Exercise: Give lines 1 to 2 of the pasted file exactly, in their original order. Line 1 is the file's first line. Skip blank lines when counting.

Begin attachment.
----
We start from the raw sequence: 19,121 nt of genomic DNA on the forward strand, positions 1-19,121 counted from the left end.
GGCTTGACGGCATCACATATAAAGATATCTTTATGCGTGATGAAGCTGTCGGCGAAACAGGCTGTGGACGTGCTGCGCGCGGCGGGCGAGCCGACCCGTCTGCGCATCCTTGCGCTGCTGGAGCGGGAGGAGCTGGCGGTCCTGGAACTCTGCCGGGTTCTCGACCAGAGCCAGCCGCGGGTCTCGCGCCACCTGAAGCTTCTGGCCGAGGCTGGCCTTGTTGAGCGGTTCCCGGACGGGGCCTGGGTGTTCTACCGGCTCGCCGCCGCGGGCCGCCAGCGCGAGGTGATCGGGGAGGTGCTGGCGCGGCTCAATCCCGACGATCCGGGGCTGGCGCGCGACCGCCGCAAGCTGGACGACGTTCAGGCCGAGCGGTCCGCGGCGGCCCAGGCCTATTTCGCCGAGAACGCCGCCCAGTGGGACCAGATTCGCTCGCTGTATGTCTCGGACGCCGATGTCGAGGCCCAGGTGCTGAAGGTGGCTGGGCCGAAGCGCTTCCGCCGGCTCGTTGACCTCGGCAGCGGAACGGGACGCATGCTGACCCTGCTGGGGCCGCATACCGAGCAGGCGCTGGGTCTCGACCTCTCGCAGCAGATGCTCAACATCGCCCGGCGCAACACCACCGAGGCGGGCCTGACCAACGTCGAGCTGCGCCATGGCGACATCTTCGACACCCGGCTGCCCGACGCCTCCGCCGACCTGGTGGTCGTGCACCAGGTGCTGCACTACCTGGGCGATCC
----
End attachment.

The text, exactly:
We start from the raw sequence: 19,121 nt of genomic DNA on the forward strand, positions 1-19,121 counted from the left end.
GGCTTGACGGCATCACATATAAAGATATCTTTATGCGTGATGAAGCTGTCGGCGAAACAGGCTGTGGACGTGCTGCGCGCGGCGGGCGAGCCGACCCGTCTGCGCATCCTTGCGCTGCTGGAGCGGGAGGAGCTGGCGGTCCTGGAACTCTGCCGGGTTCTCGACCAGAGCCAGCCGCGGGTCTCGCGCCACCTGAAGCTTCTGGCCGAGGCTGGCCTTGTTGAGCGGTTCCCGGACGGGGCCTGGGTGTTCTACCGGCTCGCCGCCGCGGGCCGCCAGCGCGAGGTGATCGGGGAGGTGCTGGCGCGGCTCAATCCCGACGATCCGGGGCTGGCGCGCGACCGCCGCAAGCTGGACGACGTTCAGGCCGAGCGGTCCGCGGCGGCCCAGGCCTATTTCGCCGAGAACGCCGCCCAGTGGGACCAGATTCGCTCGCTGTATGTCTCGGACGCCGATGTCGAGGCCCAGGTGCTGAAGGTGGCTGGGCCGAAGCGCTTCCGCCGGCTCGTTGACCTCGGCAGCGGAACGGGACGCATGCTGACCCTGCTGGGGCCGCATACCGAGCAGGCGCTGGGTCTCGACCTCTCGCAGCAGATGCTCAACATCGCCCGGCGCAACACCACCGAGGCGGGCCTGACCAACGTCGAGCTGCGCCATGGCGACATCTTCGACACCCGGCTGCCCGACGCCTCCGCCGACCTGGTGGTCGTGCACCAGGTGCTGCACTACCTGGGCGATCC